Bitcoin below $40,000 for first time in 6 months
The price of Bitcoin suffered further crash losses today as the value of the world’s foremost digital currency dropped below $40,000 usd for the first time in six months. While recovering slightly since a precipitous fall to $38,250 in the early hours of this morning, the price of Bitcoin is currently trading at $39,022 usd leaving many investors to speculate what caused the drop.
The Bitcoin network has never been stronger with the hash rate at all time highs. The hash rate is the metric which illustrates the computing power needed to mine Bitcoin. A higher hash rate demonstrates confidence in the network and its long term growth. After dipping in mid 2021 the hash rate has recently rebounded to record highs.
It is often said that positive price action usually follows higher hash rates however looking at the current market performance this is clearly not the case. As we know the cost of mining is closely tied to the price of Bitcoin. For large scale mining farms to be profitable miners need to know their break even point and calculations based on the current hash rate indicate this to be around $34,000 usd.
With the network in good health it is pertinent to look for outside factors which may have caused investors to sell off.
$600 million ways to fry
Many people are pointing towards Friday’s options expiry of some $600 million in open interest contracts as a major factor in the price crash of Bitcoin. After almost two weeks of sideways action many investors believed that $40,000 usd represented a solid price floor. However, with speculators gambling on the value of Bitcoin through futures based ETF’s the price of an unregulated asset such as Bitcoin is always going to be open to manipulation. When you add in the fact that leveraged Bitcoin liquidations across trading platforms account for $292 million the picture of market manipulation becomes clear. Regulation has never been more needed in an industry desperate to break into the mainstream.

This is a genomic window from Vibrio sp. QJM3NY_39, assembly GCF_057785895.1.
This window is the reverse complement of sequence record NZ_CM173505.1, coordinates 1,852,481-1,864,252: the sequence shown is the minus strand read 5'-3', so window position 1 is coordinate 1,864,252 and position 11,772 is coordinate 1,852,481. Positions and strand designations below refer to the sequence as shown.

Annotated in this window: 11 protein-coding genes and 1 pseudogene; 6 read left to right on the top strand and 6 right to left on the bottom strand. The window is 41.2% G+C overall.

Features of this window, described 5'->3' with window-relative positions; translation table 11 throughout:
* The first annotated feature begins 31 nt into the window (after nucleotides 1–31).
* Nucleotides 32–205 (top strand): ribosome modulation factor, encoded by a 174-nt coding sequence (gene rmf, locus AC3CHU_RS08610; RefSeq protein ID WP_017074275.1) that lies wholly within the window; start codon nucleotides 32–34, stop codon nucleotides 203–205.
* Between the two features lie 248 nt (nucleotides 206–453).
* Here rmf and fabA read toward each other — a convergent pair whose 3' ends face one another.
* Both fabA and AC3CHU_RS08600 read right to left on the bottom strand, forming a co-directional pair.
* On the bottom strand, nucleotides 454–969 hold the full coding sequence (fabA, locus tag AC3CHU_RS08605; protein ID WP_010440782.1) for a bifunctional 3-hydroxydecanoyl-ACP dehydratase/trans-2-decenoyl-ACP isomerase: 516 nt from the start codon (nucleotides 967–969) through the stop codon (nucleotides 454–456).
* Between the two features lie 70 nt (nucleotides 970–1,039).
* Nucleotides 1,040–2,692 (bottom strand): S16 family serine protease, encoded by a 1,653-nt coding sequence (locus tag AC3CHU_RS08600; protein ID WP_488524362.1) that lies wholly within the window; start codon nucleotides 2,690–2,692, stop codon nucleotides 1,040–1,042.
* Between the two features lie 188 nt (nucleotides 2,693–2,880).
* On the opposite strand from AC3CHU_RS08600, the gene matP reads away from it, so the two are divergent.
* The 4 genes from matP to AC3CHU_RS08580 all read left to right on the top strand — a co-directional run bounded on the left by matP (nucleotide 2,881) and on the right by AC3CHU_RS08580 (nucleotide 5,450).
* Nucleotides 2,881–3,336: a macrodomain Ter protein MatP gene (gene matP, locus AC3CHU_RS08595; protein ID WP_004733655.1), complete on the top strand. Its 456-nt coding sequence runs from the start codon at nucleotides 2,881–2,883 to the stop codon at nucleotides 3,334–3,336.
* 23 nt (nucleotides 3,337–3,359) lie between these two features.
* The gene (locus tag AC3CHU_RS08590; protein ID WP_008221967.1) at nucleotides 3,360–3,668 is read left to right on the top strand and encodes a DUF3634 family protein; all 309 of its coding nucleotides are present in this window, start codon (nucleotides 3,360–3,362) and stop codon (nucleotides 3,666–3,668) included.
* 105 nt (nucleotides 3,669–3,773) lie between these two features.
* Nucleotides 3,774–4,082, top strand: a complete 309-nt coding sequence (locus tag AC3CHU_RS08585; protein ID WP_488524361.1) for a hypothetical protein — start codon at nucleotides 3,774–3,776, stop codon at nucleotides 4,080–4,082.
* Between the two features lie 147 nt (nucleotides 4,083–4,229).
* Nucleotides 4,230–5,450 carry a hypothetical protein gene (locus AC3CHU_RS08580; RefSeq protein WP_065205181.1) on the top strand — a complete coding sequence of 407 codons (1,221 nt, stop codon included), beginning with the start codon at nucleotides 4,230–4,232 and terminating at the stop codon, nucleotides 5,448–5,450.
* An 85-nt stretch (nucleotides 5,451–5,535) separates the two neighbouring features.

History shows us investors do not like uncertainty and when anxiety is in the air capital is often pulled from high risk assets into safe havens. Although Bitcoin is more frequently viewed as a risk free hedge to rising rates of inflation it is still considered by many to be a risk-on investment. Therefore, with the crisis in Ukraine bringing increased uncertainty to worldwide markets it is prudent to believe that a degree of long term profit is banked as significant capital leaves the market. The difficult question any serious investor should be asking right now is what and how long will it take before Bitcoin inevitably bounces back?
Author: Mark Harridge
Mark Harridge first came across Bitcoin and began to use its peer-to-peer payment network in mid to late-2011. He quickly understood that this technology would change the world. Mark is passionate about crypto adoption, from a macro economic and institutional perspective, and the numerous factors that fuel the relentless march towards individual self sovereignty and the decentralised society of the future.